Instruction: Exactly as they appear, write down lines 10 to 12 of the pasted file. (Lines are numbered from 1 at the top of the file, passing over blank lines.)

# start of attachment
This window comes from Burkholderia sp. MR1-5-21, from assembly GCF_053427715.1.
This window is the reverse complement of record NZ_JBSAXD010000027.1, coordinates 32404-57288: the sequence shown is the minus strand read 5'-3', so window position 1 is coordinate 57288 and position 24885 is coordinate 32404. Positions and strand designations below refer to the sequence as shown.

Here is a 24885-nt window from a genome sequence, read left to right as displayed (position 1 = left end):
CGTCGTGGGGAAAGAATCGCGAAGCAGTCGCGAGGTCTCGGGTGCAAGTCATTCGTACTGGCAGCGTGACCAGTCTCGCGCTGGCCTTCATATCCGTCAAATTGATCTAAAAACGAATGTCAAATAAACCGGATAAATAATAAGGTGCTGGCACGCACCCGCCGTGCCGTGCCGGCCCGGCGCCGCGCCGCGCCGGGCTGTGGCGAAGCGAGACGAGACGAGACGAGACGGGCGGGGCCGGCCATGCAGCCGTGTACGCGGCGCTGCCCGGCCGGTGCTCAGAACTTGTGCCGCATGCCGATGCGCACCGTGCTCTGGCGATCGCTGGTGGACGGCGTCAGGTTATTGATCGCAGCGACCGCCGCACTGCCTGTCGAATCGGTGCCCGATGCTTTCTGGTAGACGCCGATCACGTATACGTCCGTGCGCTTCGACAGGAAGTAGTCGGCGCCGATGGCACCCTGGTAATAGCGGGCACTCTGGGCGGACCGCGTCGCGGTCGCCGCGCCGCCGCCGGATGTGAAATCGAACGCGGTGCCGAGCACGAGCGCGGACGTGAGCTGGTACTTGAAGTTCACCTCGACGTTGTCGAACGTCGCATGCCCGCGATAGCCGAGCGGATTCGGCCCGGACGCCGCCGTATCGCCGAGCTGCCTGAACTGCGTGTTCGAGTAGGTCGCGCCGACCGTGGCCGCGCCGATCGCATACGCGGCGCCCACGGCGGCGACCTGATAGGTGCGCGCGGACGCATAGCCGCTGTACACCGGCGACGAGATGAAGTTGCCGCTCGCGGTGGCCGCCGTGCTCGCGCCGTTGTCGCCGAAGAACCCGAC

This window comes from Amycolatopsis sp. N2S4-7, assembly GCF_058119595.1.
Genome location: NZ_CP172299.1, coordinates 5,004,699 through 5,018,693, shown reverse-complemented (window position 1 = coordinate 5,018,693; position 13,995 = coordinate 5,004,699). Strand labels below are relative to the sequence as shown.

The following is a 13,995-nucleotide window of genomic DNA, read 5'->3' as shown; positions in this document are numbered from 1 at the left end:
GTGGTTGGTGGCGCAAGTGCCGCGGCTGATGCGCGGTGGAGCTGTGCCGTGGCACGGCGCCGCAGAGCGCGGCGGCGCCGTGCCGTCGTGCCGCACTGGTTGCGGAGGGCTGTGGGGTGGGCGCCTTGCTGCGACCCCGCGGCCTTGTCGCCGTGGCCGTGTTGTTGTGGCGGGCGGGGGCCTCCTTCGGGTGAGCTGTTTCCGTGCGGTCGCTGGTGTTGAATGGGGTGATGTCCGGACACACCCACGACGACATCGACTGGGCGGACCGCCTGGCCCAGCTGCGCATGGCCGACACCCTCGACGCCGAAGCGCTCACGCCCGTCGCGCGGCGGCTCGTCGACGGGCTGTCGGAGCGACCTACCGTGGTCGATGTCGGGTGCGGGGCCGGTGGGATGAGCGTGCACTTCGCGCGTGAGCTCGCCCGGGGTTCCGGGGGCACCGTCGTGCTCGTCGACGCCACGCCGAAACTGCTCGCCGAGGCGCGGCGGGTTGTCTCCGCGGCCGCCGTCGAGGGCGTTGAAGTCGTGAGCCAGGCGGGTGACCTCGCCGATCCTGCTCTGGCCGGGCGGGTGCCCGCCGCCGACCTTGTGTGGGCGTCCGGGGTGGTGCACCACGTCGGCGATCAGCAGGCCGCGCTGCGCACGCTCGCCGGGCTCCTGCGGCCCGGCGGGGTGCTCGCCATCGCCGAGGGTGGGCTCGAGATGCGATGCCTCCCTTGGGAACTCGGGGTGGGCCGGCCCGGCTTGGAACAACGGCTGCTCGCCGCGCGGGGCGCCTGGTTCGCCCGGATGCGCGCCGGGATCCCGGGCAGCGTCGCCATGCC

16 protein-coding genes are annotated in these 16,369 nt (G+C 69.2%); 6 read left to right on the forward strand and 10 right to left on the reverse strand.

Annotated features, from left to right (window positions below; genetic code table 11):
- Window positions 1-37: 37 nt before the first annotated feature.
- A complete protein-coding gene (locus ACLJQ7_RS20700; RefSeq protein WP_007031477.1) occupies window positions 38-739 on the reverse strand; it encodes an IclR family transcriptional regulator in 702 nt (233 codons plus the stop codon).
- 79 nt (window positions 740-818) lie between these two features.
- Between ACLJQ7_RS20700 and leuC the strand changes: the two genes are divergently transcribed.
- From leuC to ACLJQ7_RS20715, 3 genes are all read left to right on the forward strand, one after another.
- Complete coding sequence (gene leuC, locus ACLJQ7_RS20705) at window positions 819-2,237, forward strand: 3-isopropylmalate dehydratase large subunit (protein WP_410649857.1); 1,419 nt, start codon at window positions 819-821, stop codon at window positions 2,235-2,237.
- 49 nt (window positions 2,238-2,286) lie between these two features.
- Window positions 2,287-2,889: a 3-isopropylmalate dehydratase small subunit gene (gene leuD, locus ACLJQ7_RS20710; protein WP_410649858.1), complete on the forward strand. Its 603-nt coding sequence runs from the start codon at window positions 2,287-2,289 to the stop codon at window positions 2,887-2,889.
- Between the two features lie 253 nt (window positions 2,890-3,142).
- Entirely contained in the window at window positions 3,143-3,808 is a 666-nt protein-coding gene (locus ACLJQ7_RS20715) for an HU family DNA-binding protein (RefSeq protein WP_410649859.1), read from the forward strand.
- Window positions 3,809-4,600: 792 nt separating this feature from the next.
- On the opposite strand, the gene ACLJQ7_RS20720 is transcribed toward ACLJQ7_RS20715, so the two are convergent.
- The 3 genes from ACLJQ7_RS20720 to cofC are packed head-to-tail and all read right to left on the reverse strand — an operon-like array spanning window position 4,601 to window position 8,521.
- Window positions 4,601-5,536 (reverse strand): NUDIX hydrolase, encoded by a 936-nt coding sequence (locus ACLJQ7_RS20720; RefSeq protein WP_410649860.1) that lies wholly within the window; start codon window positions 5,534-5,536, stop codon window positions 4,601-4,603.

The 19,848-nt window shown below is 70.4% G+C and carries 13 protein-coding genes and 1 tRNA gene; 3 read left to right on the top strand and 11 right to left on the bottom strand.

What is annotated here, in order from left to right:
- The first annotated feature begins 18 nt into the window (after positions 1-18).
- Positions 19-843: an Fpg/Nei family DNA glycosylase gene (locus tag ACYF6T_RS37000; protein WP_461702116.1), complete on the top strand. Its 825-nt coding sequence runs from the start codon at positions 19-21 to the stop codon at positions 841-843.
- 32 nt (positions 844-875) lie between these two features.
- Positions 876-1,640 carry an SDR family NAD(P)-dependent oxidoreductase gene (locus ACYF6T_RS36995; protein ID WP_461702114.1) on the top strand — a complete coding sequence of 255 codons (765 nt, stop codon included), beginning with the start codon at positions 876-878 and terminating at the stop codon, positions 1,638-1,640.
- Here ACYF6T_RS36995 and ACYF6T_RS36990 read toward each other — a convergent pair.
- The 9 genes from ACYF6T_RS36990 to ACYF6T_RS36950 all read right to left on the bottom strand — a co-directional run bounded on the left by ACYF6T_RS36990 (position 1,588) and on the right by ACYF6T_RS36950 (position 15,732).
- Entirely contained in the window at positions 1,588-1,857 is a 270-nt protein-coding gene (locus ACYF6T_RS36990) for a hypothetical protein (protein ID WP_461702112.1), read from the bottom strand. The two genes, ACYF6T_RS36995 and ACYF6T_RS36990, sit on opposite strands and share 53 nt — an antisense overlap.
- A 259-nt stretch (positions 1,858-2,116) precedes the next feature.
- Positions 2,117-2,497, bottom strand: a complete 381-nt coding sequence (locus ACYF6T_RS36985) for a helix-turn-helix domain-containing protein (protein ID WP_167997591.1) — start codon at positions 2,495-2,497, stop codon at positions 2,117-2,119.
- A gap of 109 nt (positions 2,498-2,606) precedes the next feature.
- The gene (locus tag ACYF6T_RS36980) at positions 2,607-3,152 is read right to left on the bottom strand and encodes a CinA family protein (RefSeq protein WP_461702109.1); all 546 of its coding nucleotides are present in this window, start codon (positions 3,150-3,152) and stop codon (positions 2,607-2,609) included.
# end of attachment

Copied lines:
Annotated features, from left to right (window positions below; genetic code table 11):
- Window positions 1-37: 37 nt before the first annotated feature.
- A complete protein-coding gene (locus ACLJQ7_RS20700; RefSeq protein WP_007031477.1) occupies window positions 38-739 on the reverse strand; it encodes an IclR family transcriptional regulator in 702 nt (233 codons plus the stop codon).